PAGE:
Suzanne's Perfume Journal

October 19, 2009: 

Parfum d’Empire 3 Fleurs is available from,, and  50-ml for $75, or 100-ml for $110.

Images: I found this photo of Caroline Kennedy at her 1986 wedding to Edwin Schlossberg at

3 Fleurs bottle image is from

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An olfactory emblem of Love: that is the concept behind 3 Fleurs, the latest offering from Parfum d’Empire and perfumer Marc-Antoine Corticchiato, creator of the much-acclaimed artisanal brand. Uniting three flowers that throughout time and in every great civilization have come to symbolize some facet of love—sweetest rose for passionate love, warm jasmine for romantic love, and sensual tuberose for forbidden love—3 Fleurs does indeed hit its mark. The first thing I thought upon smelling it was, “This is the perfect wedding perfume.”  Immediately followed by, “If I had a daughter, I would want her to have this perfume.” This scent, to me, is about love in its most tender, pure and joyous expression.

While my guess is that Parfum d’Empire views their fragrance as a more heady and intoxicating evocation of love (judging by their marketing description in which they refer to it in more sensuous terms), nonetheless, I think they’d be pleased to know that their fragrance tugs on my heartstrings in a very direct way, evoking a feeling of love that is immediately recognizable and deeply felt. There is such a youthful quality to this perfume—such a breathtaking senseof newness and still-clear beauty—that one can’t help but think of things like weddings, springtime at its finest, and the floaty, fresh-faced loveliness of the young woman who is your daughter (heart of your heart!), niece or granddaughter.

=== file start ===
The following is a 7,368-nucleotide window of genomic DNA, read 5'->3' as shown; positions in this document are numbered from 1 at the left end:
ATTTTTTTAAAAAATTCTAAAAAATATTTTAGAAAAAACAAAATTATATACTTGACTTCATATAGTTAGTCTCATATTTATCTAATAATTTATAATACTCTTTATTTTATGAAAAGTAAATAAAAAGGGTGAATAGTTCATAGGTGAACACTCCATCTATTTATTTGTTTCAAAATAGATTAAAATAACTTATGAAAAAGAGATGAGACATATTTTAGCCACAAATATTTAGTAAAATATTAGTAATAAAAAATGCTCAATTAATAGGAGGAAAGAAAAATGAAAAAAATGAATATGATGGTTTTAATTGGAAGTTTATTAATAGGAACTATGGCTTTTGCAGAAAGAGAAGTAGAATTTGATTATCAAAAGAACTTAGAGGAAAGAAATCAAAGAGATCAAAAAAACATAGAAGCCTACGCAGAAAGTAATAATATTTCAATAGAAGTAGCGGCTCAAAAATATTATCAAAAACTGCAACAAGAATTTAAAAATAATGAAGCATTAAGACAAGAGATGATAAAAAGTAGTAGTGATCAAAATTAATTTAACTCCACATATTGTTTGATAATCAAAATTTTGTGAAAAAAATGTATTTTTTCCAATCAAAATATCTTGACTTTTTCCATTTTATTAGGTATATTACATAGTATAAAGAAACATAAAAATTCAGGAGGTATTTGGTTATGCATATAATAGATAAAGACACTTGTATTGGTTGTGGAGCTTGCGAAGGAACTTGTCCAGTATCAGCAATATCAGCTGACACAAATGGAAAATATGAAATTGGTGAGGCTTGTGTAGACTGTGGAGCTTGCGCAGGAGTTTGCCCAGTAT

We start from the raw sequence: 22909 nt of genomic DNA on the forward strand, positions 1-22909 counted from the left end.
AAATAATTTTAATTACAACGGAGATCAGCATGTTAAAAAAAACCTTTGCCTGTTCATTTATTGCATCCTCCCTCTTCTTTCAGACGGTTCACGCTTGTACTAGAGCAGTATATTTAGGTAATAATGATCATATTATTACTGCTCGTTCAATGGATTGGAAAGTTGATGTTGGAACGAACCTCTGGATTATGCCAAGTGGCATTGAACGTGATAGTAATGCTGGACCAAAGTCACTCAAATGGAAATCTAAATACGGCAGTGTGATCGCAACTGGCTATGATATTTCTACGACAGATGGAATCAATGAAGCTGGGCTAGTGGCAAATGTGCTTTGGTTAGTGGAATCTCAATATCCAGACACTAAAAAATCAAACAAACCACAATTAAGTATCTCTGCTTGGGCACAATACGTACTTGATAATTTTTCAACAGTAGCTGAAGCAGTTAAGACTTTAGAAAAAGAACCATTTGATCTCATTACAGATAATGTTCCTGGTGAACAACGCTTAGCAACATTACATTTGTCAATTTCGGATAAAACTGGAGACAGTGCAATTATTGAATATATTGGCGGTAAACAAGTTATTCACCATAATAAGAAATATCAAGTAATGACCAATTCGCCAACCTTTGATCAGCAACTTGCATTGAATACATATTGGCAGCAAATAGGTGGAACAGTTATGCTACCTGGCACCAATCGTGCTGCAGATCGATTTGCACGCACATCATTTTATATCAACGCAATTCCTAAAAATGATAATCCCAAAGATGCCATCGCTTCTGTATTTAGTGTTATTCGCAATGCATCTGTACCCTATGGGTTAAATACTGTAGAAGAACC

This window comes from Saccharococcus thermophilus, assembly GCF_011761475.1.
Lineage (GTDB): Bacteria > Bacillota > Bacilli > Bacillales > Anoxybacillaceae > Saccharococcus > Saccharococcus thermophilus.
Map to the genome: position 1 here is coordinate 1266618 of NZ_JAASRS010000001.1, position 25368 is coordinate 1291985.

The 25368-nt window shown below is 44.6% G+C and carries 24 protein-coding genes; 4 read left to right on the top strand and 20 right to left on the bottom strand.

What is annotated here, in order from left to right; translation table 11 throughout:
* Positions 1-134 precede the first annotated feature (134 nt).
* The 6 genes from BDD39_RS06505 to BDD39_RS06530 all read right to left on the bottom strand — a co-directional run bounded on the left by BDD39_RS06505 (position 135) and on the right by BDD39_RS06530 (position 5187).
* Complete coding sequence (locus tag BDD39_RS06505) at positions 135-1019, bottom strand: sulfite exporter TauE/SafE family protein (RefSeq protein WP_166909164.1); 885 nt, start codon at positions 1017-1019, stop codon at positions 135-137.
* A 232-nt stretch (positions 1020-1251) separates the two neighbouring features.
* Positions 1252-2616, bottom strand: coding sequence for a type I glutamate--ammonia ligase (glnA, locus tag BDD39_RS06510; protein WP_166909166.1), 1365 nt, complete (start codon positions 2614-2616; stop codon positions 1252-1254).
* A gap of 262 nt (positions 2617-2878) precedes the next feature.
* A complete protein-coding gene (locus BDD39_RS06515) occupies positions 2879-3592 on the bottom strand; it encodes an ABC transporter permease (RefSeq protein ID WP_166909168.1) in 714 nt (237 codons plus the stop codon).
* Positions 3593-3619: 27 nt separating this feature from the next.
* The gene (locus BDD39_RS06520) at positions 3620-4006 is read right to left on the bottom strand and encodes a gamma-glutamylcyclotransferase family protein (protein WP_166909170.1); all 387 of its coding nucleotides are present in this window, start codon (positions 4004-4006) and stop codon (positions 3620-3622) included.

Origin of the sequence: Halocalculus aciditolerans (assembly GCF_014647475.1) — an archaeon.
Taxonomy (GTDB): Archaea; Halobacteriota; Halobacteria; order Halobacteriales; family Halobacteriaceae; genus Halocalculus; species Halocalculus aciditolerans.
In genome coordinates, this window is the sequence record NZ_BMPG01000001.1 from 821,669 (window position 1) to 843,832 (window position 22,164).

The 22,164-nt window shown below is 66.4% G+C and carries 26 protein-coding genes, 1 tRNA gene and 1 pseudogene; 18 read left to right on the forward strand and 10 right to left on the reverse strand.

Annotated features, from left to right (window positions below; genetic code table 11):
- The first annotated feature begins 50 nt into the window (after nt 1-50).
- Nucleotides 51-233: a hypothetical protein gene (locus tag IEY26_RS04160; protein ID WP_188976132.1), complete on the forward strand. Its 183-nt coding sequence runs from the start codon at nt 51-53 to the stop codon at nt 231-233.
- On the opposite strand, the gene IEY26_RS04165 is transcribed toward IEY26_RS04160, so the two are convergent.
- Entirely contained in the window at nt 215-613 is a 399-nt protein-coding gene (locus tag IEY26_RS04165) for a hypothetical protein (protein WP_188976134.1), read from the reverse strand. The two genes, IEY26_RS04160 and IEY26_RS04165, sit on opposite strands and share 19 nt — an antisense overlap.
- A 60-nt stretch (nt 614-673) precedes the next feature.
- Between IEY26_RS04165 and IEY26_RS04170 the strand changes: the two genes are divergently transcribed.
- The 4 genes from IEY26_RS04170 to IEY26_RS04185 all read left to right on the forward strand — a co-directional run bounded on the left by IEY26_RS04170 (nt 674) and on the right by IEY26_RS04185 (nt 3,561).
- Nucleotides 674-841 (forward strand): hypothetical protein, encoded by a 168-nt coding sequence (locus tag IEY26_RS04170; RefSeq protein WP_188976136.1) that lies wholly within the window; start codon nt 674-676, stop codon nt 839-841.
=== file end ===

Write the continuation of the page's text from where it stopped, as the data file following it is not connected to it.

It is the green notes in 3 Fleurs—the cool chill of spearmint combined with grassy galbanum—that lends the floral notes their fresh, spring-like sparkle. The chill greens speak of blooms gathered in early morning sunlight, before the dew has lifted from the garden. Rose is the most prominent of the flowers, but it is not a deep dark rose; the accompaniment of honeysuckle-like jasmine and, later, creamy tuberose, makes for a delicate tea-rose smell that is easy to wear. It’s hard to separate these three flowers: they are well blended and at times combine to form a scent that echoes not only the tea rose but also the peony—and they drift around the wearer with effortless ease, thanks to the addition of white musk.

Altogether, this fragrance paints a picture of beauty in its most true and natural state—rendered in watercolor tones, and with a sense of purity that makes you feel hopeful, happy and somewhat protective. Here is a good thing that I want to hold in my heart forever, is the notion it inspires.

Yet in writing of these things—weddings, spring flowers, young women, new love—I fear I might be giving you a false impression about the appeal of 3 Fleurs; understandably, you might think that I am deeming it strictly a wedding fragrance, or something intended only for a certain age group, which is not the case. As a woman of a certain age, I would have no problem swanning about in 3 Fleurs and am already thinking how nice it would be to have a bottle of this come bleak and wintry February. This would fit nicely into my perfume wardrobe, right next to my bottle of Serge Lutens Un Lys, another scent that is distinctively spring-like and pretty.

But because my immediate thoughts upon smelling 3 Fleurs summoned up a specific image and feeling—of the daughter I never had (and would have loved to share this fragrance with)—and then, of the two young ladies who do light up my life, my nieces—these were the impressions that guided my review. These were also the impressions that convinced me that 3 Fleurs fulfills what it set out to accomplish. It speaks of love: perhaps not of a grand and sweepingly passionate affair, but of the tenderly sweet, enduring kind of love that is eternal, that never ages.

Love as Eternal as Springtime: Parfum d’Empire 3 FLEURS